The American Pregnancy Association recommends avoiding sushi during pregnancy because of the chance of bacteria in the raw meat, and also because of mercury content in certain types of fish.
I understand the concern, and at first, I followed this rule. Later, I tried to get creative and ordered baked sushi, but I hated that too.
But then my common sense asked, don’t women in Japan eat sushi all the time during pregnancy? And with some research I discovered that yes, they do — and they think Americans are crazy not to.
As a matter of fact, in the course of my research I discovered that the type of food-borne illnesses to worry about during pregnancy (toxoplasma, listeria, and salmonella) are not considered to even be a high risk with raw sushi, as long as the food is handled properly and from a reputable location.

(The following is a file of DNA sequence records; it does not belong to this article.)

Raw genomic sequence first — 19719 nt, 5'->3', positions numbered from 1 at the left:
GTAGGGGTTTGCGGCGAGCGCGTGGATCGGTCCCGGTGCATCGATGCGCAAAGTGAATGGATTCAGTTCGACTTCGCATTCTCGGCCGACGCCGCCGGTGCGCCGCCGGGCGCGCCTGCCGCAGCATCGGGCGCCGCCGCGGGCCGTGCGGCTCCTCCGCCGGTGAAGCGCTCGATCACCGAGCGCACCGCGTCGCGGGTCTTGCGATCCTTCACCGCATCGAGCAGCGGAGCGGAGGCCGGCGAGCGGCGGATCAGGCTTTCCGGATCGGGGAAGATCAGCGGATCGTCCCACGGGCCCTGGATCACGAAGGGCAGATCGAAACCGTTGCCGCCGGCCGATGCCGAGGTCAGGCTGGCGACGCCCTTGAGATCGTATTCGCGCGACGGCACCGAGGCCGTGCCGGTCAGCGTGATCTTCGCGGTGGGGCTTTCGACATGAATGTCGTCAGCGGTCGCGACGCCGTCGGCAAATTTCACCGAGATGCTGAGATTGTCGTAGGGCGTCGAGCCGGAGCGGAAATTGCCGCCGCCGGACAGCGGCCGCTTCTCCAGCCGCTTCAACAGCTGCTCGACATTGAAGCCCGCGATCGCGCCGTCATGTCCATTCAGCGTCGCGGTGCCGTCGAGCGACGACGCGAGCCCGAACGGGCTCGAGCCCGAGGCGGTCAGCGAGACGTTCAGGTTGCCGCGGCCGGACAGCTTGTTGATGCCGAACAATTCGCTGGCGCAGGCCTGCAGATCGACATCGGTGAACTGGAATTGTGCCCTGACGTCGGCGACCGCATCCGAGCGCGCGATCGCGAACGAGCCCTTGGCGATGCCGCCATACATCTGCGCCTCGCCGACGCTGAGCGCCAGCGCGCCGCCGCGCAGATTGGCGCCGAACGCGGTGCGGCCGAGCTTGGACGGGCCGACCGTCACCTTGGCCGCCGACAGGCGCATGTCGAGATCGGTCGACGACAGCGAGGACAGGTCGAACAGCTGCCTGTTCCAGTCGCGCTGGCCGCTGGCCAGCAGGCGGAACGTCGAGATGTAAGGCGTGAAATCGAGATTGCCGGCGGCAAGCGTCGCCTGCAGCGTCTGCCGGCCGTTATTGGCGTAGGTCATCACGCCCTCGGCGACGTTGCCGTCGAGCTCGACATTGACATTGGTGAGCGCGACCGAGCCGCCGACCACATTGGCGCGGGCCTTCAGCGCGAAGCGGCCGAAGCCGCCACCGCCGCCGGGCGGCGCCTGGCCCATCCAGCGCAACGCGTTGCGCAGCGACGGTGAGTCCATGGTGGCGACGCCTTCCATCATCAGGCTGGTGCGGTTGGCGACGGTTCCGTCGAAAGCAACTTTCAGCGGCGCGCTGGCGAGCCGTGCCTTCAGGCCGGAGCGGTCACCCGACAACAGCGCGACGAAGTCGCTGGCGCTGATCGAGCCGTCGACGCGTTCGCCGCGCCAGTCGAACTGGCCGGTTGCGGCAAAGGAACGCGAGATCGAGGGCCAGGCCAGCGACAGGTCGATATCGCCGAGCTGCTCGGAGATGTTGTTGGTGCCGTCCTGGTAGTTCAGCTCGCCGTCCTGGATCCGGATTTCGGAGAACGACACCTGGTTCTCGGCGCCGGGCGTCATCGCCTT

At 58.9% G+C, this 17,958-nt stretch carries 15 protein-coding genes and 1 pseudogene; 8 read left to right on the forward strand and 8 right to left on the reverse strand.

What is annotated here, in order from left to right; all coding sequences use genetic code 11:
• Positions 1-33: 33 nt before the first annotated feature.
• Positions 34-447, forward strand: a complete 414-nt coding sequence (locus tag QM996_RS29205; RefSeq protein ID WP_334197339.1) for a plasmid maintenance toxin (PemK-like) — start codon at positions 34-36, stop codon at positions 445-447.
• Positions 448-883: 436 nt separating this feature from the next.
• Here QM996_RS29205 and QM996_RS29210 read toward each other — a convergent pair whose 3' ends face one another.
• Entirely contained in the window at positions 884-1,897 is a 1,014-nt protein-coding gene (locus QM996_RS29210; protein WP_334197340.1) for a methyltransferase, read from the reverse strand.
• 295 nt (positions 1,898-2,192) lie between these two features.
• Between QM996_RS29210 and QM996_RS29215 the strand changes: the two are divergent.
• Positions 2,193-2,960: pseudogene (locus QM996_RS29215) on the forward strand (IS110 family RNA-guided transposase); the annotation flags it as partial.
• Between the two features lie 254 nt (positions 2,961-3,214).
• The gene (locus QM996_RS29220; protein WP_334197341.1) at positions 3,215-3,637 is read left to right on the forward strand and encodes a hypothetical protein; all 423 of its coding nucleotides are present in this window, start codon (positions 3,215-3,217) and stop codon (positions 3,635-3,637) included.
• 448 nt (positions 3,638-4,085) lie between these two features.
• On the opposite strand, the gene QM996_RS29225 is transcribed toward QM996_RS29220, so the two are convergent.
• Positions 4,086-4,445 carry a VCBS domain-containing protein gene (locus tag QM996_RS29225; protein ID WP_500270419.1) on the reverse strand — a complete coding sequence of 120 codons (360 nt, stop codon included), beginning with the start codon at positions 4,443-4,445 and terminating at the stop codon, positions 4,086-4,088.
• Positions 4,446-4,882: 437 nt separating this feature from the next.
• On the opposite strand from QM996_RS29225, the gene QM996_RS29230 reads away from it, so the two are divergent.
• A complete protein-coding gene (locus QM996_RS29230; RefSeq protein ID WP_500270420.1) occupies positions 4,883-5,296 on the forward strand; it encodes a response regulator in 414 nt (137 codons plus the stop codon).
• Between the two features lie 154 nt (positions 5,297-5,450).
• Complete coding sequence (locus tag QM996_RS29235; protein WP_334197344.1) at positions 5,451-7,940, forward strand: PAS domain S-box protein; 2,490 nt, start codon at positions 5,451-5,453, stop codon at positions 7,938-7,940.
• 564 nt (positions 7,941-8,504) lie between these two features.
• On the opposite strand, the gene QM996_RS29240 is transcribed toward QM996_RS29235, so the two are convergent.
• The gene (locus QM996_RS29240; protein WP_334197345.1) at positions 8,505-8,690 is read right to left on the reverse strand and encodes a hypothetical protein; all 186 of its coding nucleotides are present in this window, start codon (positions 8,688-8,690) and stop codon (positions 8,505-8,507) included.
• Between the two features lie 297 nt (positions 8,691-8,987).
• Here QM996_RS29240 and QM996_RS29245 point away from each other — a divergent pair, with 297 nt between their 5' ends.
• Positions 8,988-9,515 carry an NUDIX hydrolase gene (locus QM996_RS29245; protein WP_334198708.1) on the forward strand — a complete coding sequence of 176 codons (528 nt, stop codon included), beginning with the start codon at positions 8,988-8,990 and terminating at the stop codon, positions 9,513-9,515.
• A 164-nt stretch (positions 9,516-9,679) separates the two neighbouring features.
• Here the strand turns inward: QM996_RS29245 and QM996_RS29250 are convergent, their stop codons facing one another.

I’ve been eating at my sushi restaurant (an expensive, local place) weekly for years now and have never been sick. I live inland, so the fish I'm eating has been flash-frozen before it arrives here. The chance of me getting food poisoning is very low.
Still, I totally get that this is enough to scare some women into not touching sushi for nine months, and I respect that.
What I Did Instead: Once I had all of this information, I weighed the pros and cons: a tiny chance of food poisoning vs. the awesome health benefits of fresh salmon, avocado, crab, cucumber for both me and my baby?
For me, it was an easy choice. So every two weeks, I allowed myself an all-salmon raw sushi dish from my favorite restaurant — and I unapologetically enjoyed it.
As for the mercury, I did decide to avoid tuna and other large game fish that can have higher levels, like swordfish, tilefish, mackerel, and shark.